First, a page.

Immigration Reform - Mexican Style
Here is some background/context that our politicians and media never seem to mention:
The Mexican constitution strictly defines the rights of citizens — and the denial of many fundamental rights to non-citizens, illegal and illegal. Under the constitution, the Ley General de Población, or General Law on Population, spells out specifically the country’s immigration policy.
It is an interesting law — and one that should cause us all to ask, Why is our great southern neighbor pushing us to water down our own immigration laws and policies, when its own immigration restrictions are the toughest on the continent? If a felony is a
crime punishable by more than one year in prison, then Mexican law makes it a felony to be an illegal alien in Mexico.
If the United States adopted such statutes, Mexico no doubt would denounce it as a manifestation of American racism and bigotry.
Let’s look at Mexico’s main immigration law.
Mexico welcomes only foreigners who will be useful to Mexican society:
- Foreigners are admitted into Mexico “according to their possibilities of contributing to national progress.” (Article 32)
- Immigration officials must “ensure” that “immigrants will be useful elements for the country and that they have the necessary funds for their sustenance” and for their dependents. (Article 34)
- Foreigners may be barred from the country if their presence upsets “the equilibrium of the national demographics,” when foreigners are deemed detrimental to “economic or national interests,” when they do not behave like good citizens in their own country, when they have broken Mexican laws, and when “they are not found to be physically or mentally healthy.” (Article 37)
- The Secretary of Governance may “suspend or prohibit the admission of foreigners when he determines it to be in the national interest.” (Article 38)
Mexican authorities must keep track of every single person in the country:
- Federal, local and municipal police must cooperate with federal immigration authorities upon request, i.e., to assist in the arrests of illegal immigrants. (Article 73)
- A National Population Registry keeps track of “every single individual who comprises the population of the country,” and verifies each individual’s identity. (Articles 85 and 86)
- A national Catalog of Foreigners tracks foreign tourists and immigrants (Article 87), and assigns each individual with a unique tracking number (Article 91).
Foreigners with fake papers, or who enter the country under false pretenses, may be imprisoned:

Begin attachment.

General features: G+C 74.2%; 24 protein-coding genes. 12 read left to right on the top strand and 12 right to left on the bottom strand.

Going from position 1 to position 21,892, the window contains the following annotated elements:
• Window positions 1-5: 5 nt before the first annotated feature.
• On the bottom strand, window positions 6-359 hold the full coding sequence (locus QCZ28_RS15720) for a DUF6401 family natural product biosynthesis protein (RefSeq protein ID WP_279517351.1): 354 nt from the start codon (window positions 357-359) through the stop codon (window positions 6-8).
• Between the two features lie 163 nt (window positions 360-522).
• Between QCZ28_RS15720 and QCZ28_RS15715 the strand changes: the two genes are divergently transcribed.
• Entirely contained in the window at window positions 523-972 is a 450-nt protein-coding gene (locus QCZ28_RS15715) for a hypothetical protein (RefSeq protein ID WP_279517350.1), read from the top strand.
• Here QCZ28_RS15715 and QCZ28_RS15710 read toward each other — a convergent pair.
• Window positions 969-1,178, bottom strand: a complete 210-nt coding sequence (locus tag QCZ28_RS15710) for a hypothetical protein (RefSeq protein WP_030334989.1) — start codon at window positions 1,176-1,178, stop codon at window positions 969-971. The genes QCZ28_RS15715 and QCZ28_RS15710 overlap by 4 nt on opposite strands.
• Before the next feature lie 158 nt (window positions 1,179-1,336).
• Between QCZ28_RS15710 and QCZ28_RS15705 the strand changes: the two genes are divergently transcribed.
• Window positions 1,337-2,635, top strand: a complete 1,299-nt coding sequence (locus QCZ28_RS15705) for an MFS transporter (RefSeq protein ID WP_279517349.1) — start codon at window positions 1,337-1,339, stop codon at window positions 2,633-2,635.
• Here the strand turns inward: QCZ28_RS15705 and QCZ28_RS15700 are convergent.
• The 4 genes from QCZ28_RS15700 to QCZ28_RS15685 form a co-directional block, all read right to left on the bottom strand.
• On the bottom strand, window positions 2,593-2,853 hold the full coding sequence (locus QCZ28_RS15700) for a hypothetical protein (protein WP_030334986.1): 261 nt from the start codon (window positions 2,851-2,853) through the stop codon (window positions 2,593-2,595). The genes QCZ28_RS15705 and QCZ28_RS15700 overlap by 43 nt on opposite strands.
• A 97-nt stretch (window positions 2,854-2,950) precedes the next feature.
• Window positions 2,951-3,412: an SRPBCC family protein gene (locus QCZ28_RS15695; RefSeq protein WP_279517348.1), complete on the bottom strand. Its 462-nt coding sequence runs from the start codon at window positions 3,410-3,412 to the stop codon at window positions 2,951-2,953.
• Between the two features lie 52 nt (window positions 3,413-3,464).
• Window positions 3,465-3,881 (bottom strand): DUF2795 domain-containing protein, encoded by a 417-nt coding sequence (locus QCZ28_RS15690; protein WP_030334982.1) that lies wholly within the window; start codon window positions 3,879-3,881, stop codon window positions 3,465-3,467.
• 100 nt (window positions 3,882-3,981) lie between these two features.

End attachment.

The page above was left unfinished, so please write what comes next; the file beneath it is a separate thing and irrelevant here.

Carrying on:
- Foreigners with fake immigration papers may be fined or imprisoned. (Article 116)
- Foreigners who sign government documents “with a signature that is false or different from that which he normally uses” are subject to fine and imprisonment. (Article 116)
Foreigners who fail to obey the rules will be fined, deported, and/or imprisoned as felons:
- Foreigners who fail to obey a deportation order are to be punished. (Article 117)
- Foreigners who are deported from Mexico and attempt to re-enter the country without authorization can be imprisoned for up to 10 years. (Article 118)
- Foreigners who violate the terms of their visa may be sentenced to up to six years in prison (Articles 119, 120 and 121). Foreigners who misrepresent the terms of their visa while in Mexico — such as working with out a permit — can also be imprisoned.
Under Mexican law, illegal immigration is a felony. The General Law on Population says,
- “A penalty of up to two years in prison and a fine of three hundred to five thousand pesos will be imposed on the foreigner who enters the country illegally.” (Article 123)
- Foreigners with legal immigration problems may be deported from Mexico instead of being imprisoned. (Article 125)
- Foreigners who “attempt against national sovereignty or security” will be deported. (Article 126)
Mexicans who help illegal aliens enter the country are themselves considered criminals under the law:
- A Mexican who marries a foreigner with the sole objective of helping the foreigner live in the country is subject to up to five years in prison. (Article 127)
- Shipping and airline companies that bring undocumented foreigners into Mexico will be fined. (Article 132)
All of the above runs contrary to what Mexican leaders are demanding of the United States. The stark contrast between Mexico’s immigration practices versus its American
immigration preachings is telling. It gives a clear picture of the Mexican government’s agenda: to have a one-way immigration relationship with the United States.
Let’s call Mexico’s bluff on its unwarranted interference in U.S. immigration policy. Let’s propose, just to make a point, that the North American Free Trade Agreement (NAFTA) member nations standardize their immigration laws by using Mexico’s own law as a model.
Re: Immigration Reform - Mexican Style
I'm only speculating here, and don't know when that policy was written and if it is actually in Law in Mexico as it could very well be, but I'd be surprised if it isn't one of those laws like so many others in all 3 countires that was blown up with NAFTA.
Not going to look, and wouldn't know where to but I'd think that could be a very real possibility.
Re: Immigration Reform - Mexican Style
I can easily believe that Mexicans" are. But probably not "Mexico". And likely doing it summarily...not by process of law. And I don't recqll anything about capital crimes or executions in that law post.
Have you ever been down there, near the Guatamala border? Quite the spectacle. We were 20 years ago.....pre-NAFTA. Before NAFTA and globalization made Chiapas our Hemisphere's Chechnya. Fascinating people.